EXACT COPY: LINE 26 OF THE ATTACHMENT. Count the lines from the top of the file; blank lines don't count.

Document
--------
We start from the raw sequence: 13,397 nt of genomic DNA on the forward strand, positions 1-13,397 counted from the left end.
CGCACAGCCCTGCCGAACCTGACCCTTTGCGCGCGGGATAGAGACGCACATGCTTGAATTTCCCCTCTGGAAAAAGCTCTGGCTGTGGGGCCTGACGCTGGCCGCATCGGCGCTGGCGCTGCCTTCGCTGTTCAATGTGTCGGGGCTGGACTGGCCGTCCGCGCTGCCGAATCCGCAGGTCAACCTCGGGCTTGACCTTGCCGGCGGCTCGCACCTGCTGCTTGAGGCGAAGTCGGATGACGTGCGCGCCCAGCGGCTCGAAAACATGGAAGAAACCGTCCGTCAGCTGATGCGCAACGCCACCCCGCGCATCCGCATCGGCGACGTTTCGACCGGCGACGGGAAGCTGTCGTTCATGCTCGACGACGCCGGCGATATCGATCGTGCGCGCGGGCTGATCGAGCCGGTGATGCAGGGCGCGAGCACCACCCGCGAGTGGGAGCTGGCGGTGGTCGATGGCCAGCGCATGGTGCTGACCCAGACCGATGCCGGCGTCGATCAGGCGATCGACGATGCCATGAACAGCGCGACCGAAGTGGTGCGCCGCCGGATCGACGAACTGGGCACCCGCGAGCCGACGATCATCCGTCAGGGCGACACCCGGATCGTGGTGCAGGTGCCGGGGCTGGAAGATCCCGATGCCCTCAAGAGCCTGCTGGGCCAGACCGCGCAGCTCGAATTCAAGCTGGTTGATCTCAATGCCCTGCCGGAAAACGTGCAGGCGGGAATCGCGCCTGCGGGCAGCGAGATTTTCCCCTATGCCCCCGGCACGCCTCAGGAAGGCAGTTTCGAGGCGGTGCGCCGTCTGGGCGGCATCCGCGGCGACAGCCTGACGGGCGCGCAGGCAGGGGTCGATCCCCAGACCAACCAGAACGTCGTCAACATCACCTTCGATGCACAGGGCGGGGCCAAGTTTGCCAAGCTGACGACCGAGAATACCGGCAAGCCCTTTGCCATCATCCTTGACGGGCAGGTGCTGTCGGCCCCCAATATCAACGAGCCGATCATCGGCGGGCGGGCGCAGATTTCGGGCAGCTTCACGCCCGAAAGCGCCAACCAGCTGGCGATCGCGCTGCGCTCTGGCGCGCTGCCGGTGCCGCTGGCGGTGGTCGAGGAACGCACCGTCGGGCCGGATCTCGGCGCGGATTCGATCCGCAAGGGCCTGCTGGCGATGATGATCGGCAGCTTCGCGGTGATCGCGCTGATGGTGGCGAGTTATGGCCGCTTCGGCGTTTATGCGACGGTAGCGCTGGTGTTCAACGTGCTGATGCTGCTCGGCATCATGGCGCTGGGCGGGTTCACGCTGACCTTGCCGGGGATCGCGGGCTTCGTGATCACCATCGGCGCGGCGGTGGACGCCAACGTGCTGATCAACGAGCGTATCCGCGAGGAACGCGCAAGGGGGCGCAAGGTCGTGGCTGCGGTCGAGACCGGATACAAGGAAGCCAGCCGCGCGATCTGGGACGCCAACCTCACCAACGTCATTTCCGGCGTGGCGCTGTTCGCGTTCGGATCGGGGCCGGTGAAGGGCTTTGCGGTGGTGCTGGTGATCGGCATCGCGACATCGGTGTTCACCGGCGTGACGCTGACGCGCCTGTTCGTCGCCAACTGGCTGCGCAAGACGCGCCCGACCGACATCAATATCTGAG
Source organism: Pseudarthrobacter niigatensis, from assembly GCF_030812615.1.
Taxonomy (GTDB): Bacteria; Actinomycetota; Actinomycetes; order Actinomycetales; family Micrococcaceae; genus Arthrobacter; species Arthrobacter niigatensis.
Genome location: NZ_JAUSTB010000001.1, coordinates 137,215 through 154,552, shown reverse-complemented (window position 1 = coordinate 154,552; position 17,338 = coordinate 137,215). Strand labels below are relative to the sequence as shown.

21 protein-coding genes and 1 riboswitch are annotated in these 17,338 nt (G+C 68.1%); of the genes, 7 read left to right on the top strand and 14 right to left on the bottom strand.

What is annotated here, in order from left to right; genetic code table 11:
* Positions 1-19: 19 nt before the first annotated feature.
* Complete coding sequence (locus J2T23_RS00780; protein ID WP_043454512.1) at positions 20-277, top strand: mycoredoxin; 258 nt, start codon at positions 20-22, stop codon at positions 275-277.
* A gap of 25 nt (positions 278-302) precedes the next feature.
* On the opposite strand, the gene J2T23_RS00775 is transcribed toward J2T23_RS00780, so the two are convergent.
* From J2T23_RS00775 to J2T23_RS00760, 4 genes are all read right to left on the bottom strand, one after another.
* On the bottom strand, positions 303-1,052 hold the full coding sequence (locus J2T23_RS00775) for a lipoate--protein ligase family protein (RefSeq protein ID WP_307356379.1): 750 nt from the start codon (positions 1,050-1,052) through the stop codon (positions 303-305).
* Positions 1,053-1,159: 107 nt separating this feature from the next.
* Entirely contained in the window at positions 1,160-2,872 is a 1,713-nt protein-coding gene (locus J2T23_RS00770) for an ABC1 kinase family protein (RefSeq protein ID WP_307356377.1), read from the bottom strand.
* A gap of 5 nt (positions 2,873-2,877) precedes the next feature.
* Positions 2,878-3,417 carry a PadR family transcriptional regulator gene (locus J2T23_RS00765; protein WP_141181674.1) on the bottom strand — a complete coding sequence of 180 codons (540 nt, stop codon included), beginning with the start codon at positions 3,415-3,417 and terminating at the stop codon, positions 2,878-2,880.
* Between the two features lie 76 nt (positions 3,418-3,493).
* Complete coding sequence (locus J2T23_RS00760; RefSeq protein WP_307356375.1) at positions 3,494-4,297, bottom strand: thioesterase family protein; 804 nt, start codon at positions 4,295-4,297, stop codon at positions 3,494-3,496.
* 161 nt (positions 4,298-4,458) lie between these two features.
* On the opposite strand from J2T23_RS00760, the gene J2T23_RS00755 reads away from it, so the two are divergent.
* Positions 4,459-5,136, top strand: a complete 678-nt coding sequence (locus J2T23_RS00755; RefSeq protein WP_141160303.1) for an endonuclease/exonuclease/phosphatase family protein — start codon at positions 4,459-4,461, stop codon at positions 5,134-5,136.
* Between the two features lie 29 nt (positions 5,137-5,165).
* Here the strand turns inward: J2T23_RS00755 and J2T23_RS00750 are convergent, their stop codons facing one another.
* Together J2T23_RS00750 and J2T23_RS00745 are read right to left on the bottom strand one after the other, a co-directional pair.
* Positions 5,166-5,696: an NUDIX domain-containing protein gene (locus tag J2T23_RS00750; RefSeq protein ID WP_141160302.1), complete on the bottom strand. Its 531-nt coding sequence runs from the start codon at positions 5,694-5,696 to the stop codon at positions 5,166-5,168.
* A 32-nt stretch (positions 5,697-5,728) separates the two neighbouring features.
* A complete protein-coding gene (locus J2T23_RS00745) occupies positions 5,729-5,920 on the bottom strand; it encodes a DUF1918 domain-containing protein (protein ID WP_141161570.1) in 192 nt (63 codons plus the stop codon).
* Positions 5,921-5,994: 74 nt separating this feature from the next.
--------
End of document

* Positions 5,166-5,696: an NUDIX domain-containing protein gene (locus tag J2T23_RS00750; RefSeq protein ID WP_141160302.1), complete on the bottom strand. Its 531-nt coding sequence runs from the start codon at positions 5,694-5,696 to the stop codon at positions 5,166-5,168.